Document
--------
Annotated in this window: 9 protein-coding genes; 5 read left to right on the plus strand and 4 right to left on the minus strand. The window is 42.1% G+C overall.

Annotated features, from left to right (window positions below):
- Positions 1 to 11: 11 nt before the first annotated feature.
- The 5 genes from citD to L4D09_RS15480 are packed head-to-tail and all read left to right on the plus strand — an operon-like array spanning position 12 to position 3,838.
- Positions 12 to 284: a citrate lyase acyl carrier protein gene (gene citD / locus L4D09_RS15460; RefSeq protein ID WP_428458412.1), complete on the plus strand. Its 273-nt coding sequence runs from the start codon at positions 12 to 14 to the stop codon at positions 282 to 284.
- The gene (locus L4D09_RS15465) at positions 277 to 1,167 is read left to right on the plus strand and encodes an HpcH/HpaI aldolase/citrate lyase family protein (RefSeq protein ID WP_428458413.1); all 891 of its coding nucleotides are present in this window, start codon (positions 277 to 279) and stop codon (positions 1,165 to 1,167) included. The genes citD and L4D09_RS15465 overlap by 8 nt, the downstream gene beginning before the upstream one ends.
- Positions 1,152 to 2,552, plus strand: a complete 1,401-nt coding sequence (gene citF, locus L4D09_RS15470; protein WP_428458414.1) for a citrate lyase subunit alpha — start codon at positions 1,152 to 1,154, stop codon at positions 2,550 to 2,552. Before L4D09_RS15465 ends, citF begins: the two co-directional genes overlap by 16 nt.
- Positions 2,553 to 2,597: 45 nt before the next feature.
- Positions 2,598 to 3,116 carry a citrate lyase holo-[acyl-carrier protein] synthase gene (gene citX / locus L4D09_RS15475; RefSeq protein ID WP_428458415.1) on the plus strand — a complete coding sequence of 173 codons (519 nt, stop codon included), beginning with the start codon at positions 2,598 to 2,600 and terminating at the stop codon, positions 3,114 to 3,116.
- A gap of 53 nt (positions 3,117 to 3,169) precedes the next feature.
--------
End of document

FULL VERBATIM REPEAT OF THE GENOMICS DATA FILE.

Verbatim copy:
Annotated in this window: 9 protein-coding genes; 5 read left to right on the plus strand and 4 right to left on the minus strand. The window is 42.1% G+C overall.

Annotated features, from left to right (window positions below):
- Positions 1 to 11: 11 nt before the first annotated feature.
- The 5 genes from citD to L4D09_RS15480 are packed head-to-tail and all read left to right on the plus strand — an operon-like array spanning position 12 to position 3,838.
- Positions 12 to 284: a citrate lyase acyl carrier protein gene (gene citD / locus L4D09_RS15460; RefSeq protein ID WP_428458412.1), complete on the plus strand. Its 273-nt coding sequence runs from the start codon at positions 12 to 14 to the stop codon at positions 282 to 284.
- The gene (locus L4D09_RS15465) at positions 277 to 1,167 is read left to right on the plus strand and encodes an HpcH/HpaI aldolase/citrate lyase family protein (RefSeq protein ID WP_428458413.1); all 891 of its coding nucleotides are present in this window, start codon (positions 277 to 279) and stop codon (positions 1,165 to 1,167) included. The genes citD and L4D09_RS15465 overlap by 8 nt, the downstream gene beginning before the upstream one ends.
- Positions 1,152 to 2,552, plus strand: a complete 1,401-nt coding sequence (gene citF, locus L4D09_RS15470; protein WP_428458414.1) for a citrate lyase subunit alpha — start codon at positions 1,152 to 1,154, stop codon at positions 2,550 to 2,552. Before L4D09_RS15465 ends, citF begins: the two co-directional genes overlap by 16 nt.
- Positions 2,553 to 2,597: 45 nt before the next feature.
- Positions 2,598 to 3,116 carry a citrate lyase holo-[acyl-carrier protein] synthase gene (gene citX / locus L4D09_RS15475; RefSeq protein ID WP_428458415.1) on the plus strand — a complete coding sequence of 173 codons (519 nt, stop codon included), beginning with the start codon at positions 2,598 to 2,600 and terminating at the stop codon, positions 3,114 to 3,116.
- A gap of 53 nt (positions 3,117 to 3,169) precedes the next feature.